Post #926

 

Dealing With Partners - Who Do NOT Want to Play on an Industry Team.

I received the following question from a firm leader: 
When one attempts to organize their firm into a few chosen Industry Teams, how do you handle partners who do not want to work in industry teams or feel neglected because their personal practice doesn’t seem to fit?

The merit of having an industry focus is that it forces firms to concentrate attention on a few selected industries – preferably those in which you have a position of recognized strength. This means that lawyers in other practices can feel left out. How you deal with those partners may determine the success of your commitment to industries.

The initial reaction from any partner who doesn’t feel included is often to withdraw from communication, boycott selective meetings, or even delay performing certain activities. They are attempting to gain credibility for their position by demanding management’s attention. As crass as it may sound, your best approach is to treat them as you would a pouting child. Continue to invite them to participate in firm activities, but don’t offer sympathy. It is important to CONSTANTLY communicate and DEMONSTRATE how the success of any industry group will benefit everyone – in terms of additional referral work and overall profitability. 

At some point you can probably expect some partners to attack the basic logic of focusing on industries. Any assumptions made in the creation of your reorganization, any statistics or financial information may all be challenged. In the extreme, the credibility of those on your Management or Executive Committee may be brought into question. Arguing toe-to-toe rarely works. Your best approach is to express confidence and offer partners the opportunity to review any of the factual information used.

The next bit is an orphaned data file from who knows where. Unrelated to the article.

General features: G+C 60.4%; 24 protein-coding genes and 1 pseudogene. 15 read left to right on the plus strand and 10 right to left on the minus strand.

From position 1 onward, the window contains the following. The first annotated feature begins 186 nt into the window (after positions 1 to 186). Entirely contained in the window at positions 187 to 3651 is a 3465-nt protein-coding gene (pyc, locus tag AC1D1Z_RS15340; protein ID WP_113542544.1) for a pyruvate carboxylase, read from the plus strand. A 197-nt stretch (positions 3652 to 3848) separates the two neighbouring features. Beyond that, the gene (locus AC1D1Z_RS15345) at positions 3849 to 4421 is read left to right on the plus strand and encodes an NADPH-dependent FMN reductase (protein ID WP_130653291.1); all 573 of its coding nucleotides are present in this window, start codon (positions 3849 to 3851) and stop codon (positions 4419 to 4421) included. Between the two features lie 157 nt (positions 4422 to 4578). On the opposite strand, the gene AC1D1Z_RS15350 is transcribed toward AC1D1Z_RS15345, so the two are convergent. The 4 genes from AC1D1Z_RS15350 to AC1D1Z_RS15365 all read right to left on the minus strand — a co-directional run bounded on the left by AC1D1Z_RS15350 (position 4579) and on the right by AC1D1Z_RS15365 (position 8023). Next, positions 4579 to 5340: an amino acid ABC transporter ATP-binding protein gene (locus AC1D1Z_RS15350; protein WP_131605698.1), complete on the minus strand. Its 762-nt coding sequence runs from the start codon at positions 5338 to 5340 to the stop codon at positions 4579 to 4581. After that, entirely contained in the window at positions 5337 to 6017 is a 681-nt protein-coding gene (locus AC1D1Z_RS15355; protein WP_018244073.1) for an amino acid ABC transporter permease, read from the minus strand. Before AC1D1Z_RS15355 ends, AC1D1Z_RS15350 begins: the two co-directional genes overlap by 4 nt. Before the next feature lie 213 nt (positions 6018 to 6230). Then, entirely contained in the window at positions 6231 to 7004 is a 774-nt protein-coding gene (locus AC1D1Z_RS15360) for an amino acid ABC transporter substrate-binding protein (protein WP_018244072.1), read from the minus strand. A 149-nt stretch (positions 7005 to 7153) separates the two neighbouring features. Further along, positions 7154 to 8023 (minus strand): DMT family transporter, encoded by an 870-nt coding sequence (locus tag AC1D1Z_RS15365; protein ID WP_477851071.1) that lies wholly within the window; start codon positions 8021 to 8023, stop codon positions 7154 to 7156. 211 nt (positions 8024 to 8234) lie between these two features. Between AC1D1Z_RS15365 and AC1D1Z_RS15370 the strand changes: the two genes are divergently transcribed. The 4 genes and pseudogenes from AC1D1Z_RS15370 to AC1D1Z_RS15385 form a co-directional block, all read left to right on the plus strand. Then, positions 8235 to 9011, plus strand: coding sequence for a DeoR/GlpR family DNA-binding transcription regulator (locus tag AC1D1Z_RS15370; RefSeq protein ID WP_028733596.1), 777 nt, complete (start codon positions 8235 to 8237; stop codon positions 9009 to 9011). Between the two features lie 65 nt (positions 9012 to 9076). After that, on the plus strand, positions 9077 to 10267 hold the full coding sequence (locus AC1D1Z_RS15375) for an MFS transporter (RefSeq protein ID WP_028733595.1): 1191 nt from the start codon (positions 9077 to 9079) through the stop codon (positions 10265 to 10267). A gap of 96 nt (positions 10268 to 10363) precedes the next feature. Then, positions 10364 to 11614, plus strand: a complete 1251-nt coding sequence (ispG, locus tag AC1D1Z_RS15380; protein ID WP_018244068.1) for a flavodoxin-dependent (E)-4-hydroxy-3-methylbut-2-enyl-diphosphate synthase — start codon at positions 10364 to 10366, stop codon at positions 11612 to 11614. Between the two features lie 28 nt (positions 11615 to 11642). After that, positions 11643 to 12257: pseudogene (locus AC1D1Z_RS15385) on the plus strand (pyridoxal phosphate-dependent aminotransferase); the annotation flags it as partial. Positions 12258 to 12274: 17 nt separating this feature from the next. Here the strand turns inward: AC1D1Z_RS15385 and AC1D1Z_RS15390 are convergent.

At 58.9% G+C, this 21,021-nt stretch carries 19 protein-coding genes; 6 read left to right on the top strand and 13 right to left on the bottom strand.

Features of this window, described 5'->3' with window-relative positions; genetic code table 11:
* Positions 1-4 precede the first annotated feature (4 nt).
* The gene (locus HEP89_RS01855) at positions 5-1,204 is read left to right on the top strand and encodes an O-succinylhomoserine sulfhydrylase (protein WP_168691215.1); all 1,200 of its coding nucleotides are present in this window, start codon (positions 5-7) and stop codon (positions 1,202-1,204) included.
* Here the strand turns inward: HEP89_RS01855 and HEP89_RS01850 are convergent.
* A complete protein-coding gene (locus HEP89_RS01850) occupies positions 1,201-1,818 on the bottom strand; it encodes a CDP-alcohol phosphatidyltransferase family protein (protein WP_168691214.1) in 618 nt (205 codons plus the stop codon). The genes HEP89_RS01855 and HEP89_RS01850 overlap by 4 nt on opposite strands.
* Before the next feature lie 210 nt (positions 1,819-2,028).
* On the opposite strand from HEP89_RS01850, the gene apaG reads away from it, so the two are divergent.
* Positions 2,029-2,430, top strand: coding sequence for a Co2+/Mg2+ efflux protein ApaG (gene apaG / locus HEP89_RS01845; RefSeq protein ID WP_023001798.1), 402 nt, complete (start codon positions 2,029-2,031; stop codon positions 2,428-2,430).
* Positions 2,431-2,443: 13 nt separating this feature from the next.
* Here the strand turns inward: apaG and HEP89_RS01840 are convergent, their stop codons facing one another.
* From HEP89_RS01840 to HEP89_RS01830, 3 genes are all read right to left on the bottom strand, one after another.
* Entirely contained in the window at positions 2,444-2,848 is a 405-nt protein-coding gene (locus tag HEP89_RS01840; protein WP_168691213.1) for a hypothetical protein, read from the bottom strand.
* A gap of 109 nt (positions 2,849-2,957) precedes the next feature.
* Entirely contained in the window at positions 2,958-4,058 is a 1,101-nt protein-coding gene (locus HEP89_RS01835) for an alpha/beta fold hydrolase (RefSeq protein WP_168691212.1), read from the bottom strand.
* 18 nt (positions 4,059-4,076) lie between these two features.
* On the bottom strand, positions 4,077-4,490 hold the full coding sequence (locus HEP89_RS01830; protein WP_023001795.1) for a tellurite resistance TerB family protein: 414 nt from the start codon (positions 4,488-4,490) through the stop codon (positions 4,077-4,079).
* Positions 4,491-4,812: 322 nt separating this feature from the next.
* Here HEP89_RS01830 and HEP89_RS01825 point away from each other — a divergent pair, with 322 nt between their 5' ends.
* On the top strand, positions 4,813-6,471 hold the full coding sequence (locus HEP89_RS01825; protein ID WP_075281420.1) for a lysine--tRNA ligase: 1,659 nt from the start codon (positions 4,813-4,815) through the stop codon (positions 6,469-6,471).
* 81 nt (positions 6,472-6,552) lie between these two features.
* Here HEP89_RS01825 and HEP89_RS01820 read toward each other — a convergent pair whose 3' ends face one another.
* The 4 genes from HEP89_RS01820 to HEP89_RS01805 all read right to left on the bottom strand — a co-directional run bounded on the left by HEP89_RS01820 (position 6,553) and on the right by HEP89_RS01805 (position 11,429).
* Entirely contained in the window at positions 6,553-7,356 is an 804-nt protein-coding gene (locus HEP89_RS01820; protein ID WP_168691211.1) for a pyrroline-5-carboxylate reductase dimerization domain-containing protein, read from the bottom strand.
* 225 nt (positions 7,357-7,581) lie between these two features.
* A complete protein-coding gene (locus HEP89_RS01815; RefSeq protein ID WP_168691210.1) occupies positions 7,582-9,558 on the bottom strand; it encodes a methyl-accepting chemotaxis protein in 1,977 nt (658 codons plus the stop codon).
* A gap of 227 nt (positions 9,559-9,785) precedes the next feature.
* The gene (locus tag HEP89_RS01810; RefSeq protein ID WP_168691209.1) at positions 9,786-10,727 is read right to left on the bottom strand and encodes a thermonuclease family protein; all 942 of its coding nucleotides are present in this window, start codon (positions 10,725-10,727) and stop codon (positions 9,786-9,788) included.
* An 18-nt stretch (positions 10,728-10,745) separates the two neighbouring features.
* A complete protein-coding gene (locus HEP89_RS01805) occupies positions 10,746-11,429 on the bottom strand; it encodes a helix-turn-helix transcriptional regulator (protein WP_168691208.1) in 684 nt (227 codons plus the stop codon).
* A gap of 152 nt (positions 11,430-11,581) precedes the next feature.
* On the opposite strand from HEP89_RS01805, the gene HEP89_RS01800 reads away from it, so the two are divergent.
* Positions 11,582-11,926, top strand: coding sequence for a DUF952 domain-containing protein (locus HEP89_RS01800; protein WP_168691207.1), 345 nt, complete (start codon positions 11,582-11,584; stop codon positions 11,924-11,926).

It is also powerful to share real commentary (questionnaire or video interview feedback) from your firm’s ACTUAL clients, citing the importance of their lawyers having an industry focus.

In some extreme circumstances, practice groups aggrieved by the focus on industry teams may attempt to become obstructive by failing to cooperate and share information, disregarding basic procedures and scheduling conflicting meetings, events and activities. Fortunately, such obstructionism is so extreme that it does not occur very often. When it does, it is usually short-lived. This is because it is so obviously counterproductive for the firm that it fails to gain attention or sympathy for the position of those involved.

In the best of all circumstances, it won’t take long before visible client-sharing occurs between the industry team receiving strategic attention and any practice that is not. This is, of course, what your reorganization was envisioned to create.  

In fairness, I should note that there are firms in which none of these disruptive behaviors occur and everyone realizes that driving the firm to focus on client industries is in everyone’s best interests.

 

 
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